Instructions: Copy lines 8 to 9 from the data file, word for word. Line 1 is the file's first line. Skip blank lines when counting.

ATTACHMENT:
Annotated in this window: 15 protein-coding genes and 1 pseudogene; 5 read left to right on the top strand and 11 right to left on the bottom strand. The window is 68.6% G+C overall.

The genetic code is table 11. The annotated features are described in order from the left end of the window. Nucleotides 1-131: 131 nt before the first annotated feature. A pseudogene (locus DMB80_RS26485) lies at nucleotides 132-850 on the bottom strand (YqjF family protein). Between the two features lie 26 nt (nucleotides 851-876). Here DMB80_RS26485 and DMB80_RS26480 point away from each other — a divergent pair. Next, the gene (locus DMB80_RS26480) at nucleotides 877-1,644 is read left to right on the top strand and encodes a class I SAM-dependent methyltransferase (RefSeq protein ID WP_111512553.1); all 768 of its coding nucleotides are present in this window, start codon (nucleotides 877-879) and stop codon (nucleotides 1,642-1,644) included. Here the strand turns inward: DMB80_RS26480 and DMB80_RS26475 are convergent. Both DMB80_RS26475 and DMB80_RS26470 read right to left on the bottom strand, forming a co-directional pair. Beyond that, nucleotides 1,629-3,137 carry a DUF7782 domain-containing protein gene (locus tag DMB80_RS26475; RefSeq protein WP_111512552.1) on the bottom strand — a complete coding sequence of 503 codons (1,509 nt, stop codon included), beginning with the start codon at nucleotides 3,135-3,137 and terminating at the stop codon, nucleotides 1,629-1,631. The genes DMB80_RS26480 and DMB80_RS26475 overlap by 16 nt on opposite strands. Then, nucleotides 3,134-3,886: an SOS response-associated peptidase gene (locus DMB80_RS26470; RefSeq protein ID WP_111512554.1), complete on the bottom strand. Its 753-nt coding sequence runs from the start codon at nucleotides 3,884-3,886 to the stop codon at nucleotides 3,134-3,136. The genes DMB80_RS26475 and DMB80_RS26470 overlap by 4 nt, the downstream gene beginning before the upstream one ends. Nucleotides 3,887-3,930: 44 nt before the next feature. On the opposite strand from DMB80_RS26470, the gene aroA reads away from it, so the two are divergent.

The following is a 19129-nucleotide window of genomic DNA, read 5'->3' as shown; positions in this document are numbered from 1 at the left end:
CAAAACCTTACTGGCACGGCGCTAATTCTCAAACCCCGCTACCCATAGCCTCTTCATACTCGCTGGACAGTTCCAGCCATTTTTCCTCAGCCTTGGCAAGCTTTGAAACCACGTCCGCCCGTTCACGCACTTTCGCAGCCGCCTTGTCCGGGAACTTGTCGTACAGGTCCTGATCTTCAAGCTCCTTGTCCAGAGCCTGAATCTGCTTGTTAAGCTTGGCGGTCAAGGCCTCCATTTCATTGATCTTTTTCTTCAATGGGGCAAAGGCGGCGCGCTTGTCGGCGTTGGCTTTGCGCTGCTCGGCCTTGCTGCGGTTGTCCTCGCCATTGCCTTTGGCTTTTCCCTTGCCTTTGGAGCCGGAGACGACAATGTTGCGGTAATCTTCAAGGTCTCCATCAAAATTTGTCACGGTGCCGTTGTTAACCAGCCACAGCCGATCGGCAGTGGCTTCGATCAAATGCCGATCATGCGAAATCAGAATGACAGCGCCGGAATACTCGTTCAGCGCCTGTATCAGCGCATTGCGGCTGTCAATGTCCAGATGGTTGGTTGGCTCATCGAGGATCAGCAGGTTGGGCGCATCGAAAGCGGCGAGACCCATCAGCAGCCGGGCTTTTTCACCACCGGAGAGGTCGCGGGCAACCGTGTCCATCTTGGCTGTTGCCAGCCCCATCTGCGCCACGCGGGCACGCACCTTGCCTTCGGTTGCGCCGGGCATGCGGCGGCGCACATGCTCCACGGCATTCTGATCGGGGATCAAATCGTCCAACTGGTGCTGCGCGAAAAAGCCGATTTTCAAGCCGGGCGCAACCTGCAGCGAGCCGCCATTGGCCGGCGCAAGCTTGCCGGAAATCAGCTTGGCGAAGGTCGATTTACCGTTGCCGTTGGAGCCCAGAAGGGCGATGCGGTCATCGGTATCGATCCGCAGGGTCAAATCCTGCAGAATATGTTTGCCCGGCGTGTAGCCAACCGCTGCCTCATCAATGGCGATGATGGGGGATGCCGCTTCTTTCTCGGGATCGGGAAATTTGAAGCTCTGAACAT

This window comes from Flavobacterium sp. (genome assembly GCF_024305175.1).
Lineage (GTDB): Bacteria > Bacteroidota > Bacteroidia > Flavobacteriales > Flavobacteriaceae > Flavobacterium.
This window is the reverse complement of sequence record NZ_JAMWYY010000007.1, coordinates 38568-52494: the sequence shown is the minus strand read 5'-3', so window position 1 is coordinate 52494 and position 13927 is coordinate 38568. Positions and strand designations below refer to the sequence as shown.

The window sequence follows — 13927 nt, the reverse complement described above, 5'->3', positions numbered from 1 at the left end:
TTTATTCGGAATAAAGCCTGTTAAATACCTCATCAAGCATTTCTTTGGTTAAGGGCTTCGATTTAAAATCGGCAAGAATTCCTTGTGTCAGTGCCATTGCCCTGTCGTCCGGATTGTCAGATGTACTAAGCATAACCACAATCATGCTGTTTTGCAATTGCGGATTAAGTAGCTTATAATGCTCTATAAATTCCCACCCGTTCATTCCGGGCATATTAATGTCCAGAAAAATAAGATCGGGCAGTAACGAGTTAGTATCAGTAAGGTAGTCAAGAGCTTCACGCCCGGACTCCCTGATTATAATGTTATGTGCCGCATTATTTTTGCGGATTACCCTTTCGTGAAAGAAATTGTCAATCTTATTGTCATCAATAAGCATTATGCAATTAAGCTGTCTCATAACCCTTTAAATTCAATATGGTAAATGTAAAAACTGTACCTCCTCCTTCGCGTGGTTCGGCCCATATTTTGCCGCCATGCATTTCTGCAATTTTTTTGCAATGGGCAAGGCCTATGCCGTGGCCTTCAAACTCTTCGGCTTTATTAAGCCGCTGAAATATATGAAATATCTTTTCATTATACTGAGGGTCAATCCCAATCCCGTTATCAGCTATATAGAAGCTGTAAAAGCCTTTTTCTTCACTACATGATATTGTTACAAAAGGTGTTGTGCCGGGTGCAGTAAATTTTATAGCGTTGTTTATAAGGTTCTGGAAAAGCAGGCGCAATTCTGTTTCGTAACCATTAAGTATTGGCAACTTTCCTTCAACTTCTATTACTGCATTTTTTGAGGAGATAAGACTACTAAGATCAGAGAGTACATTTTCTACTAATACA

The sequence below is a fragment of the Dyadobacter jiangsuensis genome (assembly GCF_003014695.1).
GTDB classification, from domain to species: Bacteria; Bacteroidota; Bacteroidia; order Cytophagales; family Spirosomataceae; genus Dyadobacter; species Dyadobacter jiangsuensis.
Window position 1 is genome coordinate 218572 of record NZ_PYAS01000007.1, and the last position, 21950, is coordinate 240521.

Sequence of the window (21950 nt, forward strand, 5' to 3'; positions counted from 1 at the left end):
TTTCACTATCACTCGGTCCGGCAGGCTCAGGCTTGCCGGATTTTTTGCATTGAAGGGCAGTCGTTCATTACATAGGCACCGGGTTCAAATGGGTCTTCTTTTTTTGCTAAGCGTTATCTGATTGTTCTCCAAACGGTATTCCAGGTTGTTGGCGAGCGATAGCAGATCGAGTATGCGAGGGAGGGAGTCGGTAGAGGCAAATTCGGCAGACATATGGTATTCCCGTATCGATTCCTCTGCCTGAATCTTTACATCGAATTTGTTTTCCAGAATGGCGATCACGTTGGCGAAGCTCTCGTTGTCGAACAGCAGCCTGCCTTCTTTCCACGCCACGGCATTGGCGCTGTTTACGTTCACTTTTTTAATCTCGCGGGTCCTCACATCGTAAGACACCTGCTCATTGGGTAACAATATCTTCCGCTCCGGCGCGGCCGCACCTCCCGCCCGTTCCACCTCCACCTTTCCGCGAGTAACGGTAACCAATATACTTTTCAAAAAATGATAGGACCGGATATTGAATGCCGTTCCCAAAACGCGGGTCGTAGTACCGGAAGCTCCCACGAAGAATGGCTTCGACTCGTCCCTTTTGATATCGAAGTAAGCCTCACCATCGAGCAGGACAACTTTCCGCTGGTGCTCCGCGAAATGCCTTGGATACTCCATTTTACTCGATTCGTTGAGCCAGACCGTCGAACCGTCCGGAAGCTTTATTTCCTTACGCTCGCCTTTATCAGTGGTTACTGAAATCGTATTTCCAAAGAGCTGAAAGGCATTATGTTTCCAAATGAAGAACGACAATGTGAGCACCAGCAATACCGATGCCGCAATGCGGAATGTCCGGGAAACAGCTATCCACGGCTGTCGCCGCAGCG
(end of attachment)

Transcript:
The window sequence follows — 13927 nt, the reverse complement described above, 5'->3', positions numbered from 1 at the left end:
TTTATTCGGAATAAAGCCTGTTAAATACCTCATCAAGCATTTCTTTGGTTAAGGGCTTCGATTTAAAATCGGCAAGAATTCCTTGTGTCAGTGCCATTGCCCTGTCGTCCGGATTGTCAGATGTACTAAGCATAACCACAATCATGCTGTTTTGCAATTGCGGATTAAGTAGCTTATAATGCTCTATAAATTCCCACCCGTTCATTCCGGGCATATTAATGTCCAGAAAAATAAGATCGGGCAGTAACGAGTTAGTATCAGTAAGGTAGTCAAGAGCTTCACGCCCGGACTCCCTGATTATAATGTTATGTGCCGCATTATTTTTGCGGATTACCCTTTCGTGAAAGAAATTGTCAATCTTATTGTCATCAATAAGCATTATGCAATTAAGCTGTCTCATAACCCTTTAAATTCAATATGGTAAATGTAAAAACTGTACCTCCTCCTTCGCGTGGTTCGGCCCATATTTTGCCGCCATGCATTTCTGCAATTTTTTTGCAATGGGCAAGGCCTATGCCGTGGCCTTCAAACTCTTCGGCTTTATTAAGCCGCTGAAATATATGAAATATCTTTTCATTATACTGAGGGTCAATCCCAATCCCGTTATCAGCTATATAGAAGCTGTAAAAGCCTTTTTCTTCACTACATGATATTGTTACAAAAGGTGTTGTGCCGGGTGCAGTAAATTTTATAGCGTTGTTTATAAGGTTCTGGAAAAGCAGGCGCAATTCTGTTTCGTAACCATTAAGTATTGGCAACTTTCCTTCAACTTCTATTACTGCATTTTTTGAGGAGATAAGACTACTAAGATCAGAGAGTACATTTTCTACTAATACA